Presented by Mark Twickler, Science Director for NICL, the U.S. National Ice Core Laboratory (NICL) is a National Science Foundation (NSF) facility for storing, curating, and studying meteoric ice cores recovered from the glaciated regions of the world. NICL is managed by the U.S. Geological Survey through an Inter-Agency Agreement. NICL provides scientists with the capability to conduct examinations and measurements on ice cores, and it preserves the integrity of these ice cores in a long-term repository for future investigations.
The goal of this project is to assist the Arctic, Western Alaska, and Aleutian and Bering Sea Island Landscape Conservation Cooperatives (LCCs) with synthesis and delivery of coastal resilience and adaptation information, ideas, tools, activities, and lessons learned across the coast of Alaska. This project aims to deliver existing coastal resilience and adaptation information to a primary audience of communities and resource managers in western Alaska.
Organizers announce the availability of a National Weather Service Alaska Climate Forecast Briefing webinar. The event will be held Friday, 19 June 2015 at 12:00-1:00 p.m. It can be attended on the University of Alaska Fairbanks campus (IARC, Akasofu 407) or online (http://accap.adobeconnect.com/june_2015/event/event_info.html).
Do you lay awake at nights wondering what the upcoming season will be like? Want to place bets with friends and family on next month's weather? If so, good news:
The Catchment Science: Interactions of Hydrology, Biology & Geochemistry Gordon Research Conference will be held in conjunction with the Catchment Science: Interactions of Hydrology, Biology & Geochemistry Gordon Research Seminar. Those interested in attending both meetings must submit an application for the GRS in addition to an application for the GRC. Please refer to the Catchment Science: Interactions of Hydrology, Biology & Geochemistry GRS web page for more information.
The British Antarctic Survey, in cooperation with the Standing Scientific Group on Physical Sciences (part of the Scientific Committee on Antarctic Research), announce an invitation to the attend and participate in the 10th Antarctic Meteorological Observing, Modeling, and Forecasting Workshop (AMOMFW). The event will be held 17-19 June 2015 at the Scott Polar Research Institute in Cambridge, United Kingdom.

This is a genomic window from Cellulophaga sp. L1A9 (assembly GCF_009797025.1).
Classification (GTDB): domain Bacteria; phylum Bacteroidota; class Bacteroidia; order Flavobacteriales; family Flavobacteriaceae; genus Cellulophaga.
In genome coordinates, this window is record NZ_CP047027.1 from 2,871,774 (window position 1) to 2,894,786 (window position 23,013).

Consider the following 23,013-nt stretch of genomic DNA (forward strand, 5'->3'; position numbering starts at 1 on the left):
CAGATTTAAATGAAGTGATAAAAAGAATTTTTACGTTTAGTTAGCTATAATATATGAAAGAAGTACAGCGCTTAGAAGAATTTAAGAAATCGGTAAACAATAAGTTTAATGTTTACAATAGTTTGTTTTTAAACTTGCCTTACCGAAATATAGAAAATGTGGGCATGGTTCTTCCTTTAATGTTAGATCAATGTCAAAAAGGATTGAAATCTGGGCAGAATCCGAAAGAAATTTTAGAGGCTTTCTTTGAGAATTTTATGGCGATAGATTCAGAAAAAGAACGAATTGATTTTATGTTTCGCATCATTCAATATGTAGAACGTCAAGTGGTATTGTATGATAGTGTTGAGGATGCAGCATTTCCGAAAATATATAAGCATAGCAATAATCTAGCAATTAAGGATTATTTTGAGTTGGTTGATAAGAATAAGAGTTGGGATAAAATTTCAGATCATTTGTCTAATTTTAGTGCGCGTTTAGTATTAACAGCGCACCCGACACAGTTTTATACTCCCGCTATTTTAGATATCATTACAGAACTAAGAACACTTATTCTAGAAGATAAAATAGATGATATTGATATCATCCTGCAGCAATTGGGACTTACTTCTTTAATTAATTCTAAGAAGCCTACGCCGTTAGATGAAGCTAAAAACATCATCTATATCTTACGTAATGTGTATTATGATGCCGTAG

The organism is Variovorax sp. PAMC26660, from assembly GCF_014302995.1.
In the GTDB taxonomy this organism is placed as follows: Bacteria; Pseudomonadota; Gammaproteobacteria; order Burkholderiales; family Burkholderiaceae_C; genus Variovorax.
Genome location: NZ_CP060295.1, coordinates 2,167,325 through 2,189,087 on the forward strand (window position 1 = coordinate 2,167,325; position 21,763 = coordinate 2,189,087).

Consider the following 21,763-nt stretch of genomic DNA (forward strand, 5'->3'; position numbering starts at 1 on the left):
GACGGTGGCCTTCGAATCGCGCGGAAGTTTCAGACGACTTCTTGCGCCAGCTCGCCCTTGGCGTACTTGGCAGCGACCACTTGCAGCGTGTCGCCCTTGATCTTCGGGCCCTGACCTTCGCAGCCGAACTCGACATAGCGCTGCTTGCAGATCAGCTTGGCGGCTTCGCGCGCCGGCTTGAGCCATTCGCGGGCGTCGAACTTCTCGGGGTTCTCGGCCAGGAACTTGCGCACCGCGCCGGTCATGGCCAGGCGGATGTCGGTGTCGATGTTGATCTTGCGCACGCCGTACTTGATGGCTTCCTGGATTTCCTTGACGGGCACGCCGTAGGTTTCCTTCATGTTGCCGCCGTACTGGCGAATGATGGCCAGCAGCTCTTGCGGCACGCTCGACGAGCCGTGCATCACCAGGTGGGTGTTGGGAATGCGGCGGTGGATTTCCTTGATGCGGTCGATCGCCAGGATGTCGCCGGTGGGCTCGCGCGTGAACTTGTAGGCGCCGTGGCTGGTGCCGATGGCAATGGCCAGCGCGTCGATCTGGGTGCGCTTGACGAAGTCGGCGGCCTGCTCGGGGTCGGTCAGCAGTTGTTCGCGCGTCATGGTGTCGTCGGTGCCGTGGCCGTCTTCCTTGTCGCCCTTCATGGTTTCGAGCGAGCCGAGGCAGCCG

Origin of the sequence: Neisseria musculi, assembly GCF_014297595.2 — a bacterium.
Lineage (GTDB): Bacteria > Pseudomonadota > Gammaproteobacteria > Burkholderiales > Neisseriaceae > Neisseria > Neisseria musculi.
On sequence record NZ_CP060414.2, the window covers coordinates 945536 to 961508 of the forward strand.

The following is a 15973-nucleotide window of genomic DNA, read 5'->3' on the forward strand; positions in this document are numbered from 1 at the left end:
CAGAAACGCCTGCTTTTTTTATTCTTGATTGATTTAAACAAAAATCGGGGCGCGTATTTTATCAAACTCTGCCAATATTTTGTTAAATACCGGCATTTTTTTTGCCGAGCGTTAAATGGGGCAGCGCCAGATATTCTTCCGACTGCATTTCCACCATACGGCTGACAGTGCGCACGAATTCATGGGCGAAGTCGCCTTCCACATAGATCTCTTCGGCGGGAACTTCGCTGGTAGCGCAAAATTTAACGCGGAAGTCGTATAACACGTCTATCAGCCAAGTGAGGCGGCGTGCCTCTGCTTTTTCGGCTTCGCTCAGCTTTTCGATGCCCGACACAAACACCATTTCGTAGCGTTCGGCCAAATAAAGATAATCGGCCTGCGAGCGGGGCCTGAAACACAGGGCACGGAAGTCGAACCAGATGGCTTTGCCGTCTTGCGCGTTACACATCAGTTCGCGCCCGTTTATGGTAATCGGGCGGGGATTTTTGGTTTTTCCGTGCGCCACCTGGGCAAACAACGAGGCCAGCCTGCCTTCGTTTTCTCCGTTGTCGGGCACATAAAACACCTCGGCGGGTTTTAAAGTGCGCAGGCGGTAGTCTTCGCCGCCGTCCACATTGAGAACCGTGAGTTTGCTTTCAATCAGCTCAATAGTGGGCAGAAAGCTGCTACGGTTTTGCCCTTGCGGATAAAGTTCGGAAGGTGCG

Presented by Dr. Mary Albert, Executive Director for IDPO, the Ice Drilling Program Office (IDPO) and Ice Drilling Design and Operations (IDDO) coordinate planning and provide ice drilling and ice coring support for NSF-funded ice core research. The webinar will include a quick overview of the IDPO-IDDO, including how IDPO-IDDO works with the science community for short and long-range (decadal) planning of science involving ice coring or drilling, and how IDPO-IDDO retrieves cores or create access holes in ice for U.S. scientists.
This symposium, to be held at the University of Washington, is intended for interdisciplinary scholars who will be prepared to discuss their research in the sub-arctic North Atlantic, sub-arctic North Pacific, and the Arctic Ocean that bears on the issue of how changes in sea ice are likely to affect these marine ecosystems. The symposium will also consider the people who depend upon these ecosystems and how they may be able to cope with the changes in the ecosystem goods and services that are coming.
The InternationaI Congress on Circumpolar Health (ICCH) series are arranged every three years in Arctic countries or countries related to Arctic issues. First congress of the series was arranged in 1967, and it was previously hosted by Oulu in 1971.
The congress will focus on human health and well-being in the Arctic and northern areas. It is open for everyone interested in Arctic issues, especially scientists, researchers, health care professionals, policy analysts, government agency representatives and community leaders.
On April 24, 2015 the United States began its chairmanship of the Arctic Council for a period of two years. The US agenda has three focus areas: economic and living conditions for Arctic communities; Arctic Ocean safety, security and stewardship; and addressing the impacts of climate change. To discuss these issues and other Arctic geopolitics themes with scholars, students and various stakeholders from the general public, US Special Representative for the Arctic, Admiral Robert J. Papp, Jr., USCG (Ret.). will be a keynote speaker. This event is hosted by CIRRICQ.